Writings of Charles S. Peirce: A Chronological Edition - Vol. 8

Writings of Charles S. Peirce: A Chronological Edition - Vol. 8

Writings of Charles S. Peirce: A Chronological Edition - Vol. 8

Writings of Charles S. Peirce: A Chronological Edition - Vol. 8


Volume 8 of this landmark edition follows Peirce from May 1890 through July 1892--a period of turmoil as his career unraveled at the U.S. Coast and Geodetic Survey. The loss of his principal source of income meant the beginning of permanent penury and a lifelong struggle to find gainful employment. His key achievement during these years is his celebrated Monist metaphysical project, which consists of five classic articles on evolutionary cosmology. Also included are reviews and essays from The Nation in which Peirce critiques Paul Carus, William James, Auguste Comte, Cesare Lombroso, and Karl Pearson, and takes part in a famous dispute between Francis E. Abbot and Josiah Royce. Peirce's short philosophical essays, studies in non-Euclidean geometry and number theory, and his only known experiment in prose fiction complete his production during these years.

Peirce's 1883-1909 contributions to the Century Dictionary form the content of volume 7 which is forthcoming.


Volume 8 in the chronological edition of the writings of Charles S. Peirce is part of a projected 30-volume series initiated in 1975 under the leadership of Max H. Fisch and Edward C. Moore. The edition is selective but comprehensive and includes all writings, on any subject, believed to shed significant light on the development of Peirce’s thought. The selections are edited according to the guidelines of the Modern Language Association’s Committee on Scholarly Editions, and present a critical, unmodernized rendering of Peirce’s published and unpublished work in a clear text format. The “Essay on Editorial Theory and Method” provides a full discussion of the editorial procedures used in establishing the texts for this volume.

There have been three refinements in presentation since volume production began thirty years ago. The first two volumes (1982, 1984) centered on the philosophical writings in logic and metaphysics that predominated in the development of Peirce’s thought during the early years of his career. Only the most significant technical papers appeared in these initial volumes. Beginning with volume 3 (1986), the selection process was broadened to include more of the scientific, mathematical, and historical writings that, along with his philosophical papers, document the development of his thought across an ever-widening range of disciplines throughout the rest of his life.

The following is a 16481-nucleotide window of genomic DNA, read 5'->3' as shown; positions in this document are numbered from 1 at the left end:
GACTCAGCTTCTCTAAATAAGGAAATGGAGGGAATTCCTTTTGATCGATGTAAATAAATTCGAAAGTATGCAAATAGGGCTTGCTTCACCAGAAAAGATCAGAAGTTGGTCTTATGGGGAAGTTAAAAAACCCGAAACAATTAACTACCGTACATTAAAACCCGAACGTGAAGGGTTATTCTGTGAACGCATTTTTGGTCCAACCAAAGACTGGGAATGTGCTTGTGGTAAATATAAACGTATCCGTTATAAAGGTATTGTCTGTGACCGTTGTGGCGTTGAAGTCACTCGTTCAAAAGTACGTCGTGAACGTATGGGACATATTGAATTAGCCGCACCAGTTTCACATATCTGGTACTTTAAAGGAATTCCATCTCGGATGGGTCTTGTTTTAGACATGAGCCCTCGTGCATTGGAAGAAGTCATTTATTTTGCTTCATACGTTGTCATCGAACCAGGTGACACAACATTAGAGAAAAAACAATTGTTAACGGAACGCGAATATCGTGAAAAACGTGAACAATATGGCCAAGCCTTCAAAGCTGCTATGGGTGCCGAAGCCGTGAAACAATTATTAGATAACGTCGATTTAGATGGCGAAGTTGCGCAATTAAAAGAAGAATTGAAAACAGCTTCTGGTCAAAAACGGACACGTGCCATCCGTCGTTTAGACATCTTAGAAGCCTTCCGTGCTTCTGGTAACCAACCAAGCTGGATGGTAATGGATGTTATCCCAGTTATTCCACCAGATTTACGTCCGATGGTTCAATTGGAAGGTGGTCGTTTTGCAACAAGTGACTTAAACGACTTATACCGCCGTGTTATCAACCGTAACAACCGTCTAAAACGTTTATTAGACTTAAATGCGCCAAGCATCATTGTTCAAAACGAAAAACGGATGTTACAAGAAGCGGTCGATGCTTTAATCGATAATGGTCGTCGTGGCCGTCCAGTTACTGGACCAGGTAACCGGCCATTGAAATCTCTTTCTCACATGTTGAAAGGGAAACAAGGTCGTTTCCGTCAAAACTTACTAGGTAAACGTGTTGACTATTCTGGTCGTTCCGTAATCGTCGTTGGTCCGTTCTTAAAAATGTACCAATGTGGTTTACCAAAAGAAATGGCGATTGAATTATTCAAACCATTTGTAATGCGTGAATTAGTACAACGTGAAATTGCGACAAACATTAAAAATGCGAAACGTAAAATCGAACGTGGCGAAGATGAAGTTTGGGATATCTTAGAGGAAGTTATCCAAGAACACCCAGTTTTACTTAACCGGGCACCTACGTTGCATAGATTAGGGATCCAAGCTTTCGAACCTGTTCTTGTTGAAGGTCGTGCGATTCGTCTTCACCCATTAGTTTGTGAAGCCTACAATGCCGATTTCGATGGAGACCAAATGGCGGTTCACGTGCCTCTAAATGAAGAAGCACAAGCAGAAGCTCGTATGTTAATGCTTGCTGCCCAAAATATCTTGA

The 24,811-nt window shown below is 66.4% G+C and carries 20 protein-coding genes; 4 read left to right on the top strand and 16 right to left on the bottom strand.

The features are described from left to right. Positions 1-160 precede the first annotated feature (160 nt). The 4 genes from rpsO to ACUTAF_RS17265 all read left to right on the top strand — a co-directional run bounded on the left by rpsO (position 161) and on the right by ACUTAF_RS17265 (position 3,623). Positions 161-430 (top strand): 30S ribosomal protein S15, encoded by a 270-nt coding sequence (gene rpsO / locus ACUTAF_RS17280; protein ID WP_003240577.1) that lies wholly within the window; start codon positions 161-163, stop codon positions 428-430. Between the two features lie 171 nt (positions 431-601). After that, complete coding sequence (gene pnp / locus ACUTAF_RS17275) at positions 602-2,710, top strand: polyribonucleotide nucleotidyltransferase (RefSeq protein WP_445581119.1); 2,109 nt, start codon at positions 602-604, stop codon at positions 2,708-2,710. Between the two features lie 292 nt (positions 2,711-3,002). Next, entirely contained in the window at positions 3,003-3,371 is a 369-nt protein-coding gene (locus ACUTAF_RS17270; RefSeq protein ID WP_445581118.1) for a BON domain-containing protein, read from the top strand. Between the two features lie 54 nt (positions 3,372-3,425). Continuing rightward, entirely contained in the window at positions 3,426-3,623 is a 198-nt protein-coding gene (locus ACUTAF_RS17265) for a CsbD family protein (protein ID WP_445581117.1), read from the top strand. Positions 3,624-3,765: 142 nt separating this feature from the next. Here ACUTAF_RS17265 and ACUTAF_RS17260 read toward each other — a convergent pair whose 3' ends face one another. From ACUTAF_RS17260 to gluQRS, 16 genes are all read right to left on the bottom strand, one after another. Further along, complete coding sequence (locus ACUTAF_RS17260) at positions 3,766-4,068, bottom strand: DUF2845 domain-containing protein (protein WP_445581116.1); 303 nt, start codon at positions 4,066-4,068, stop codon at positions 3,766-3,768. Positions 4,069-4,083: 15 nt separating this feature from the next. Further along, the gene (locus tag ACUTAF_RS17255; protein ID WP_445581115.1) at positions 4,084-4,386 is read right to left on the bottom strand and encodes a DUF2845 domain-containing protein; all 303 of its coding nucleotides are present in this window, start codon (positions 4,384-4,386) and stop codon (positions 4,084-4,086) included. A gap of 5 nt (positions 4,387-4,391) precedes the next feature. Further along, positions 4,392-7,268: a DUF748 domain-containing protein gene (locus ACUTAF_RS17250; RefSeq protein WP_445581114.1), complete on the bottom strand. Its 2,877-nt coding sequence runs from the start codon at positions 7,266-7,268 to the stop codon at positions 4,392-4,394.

The second stage of editorial refinement first appeared in volume 4 (1989) and involved presentation of the editorial material. Textual information was consolidated in the editorial apparatus for each selection, resulting in a clearer distinction between that apparatus and the content notes that precede it in its own section, along with the bibliography and the chronological list of Peirce’s manuscripts. Volume 5 (1993) was the last volume formatted by off-site printers; presswork for volume 6 (2000) reflected in-house advances in computing technology and a third evolution in editorial presentation that both adapts and extends the bibliographical achievements of earlier scholars. The chronological catalogs now number Peirce’s writings in their order of composition year by year, after the style of the Burks catalog in Volume 8 of the Collected Papers, and manuscripts are now identified by their Robin numbers (for Harvard’s Houghton Library collection) or by standard archive identifiers (for other collections). The preface to volume 6 and the introduction to volume 6’s chronological catalog provide a full explanation of the manuscript references now in use . . .

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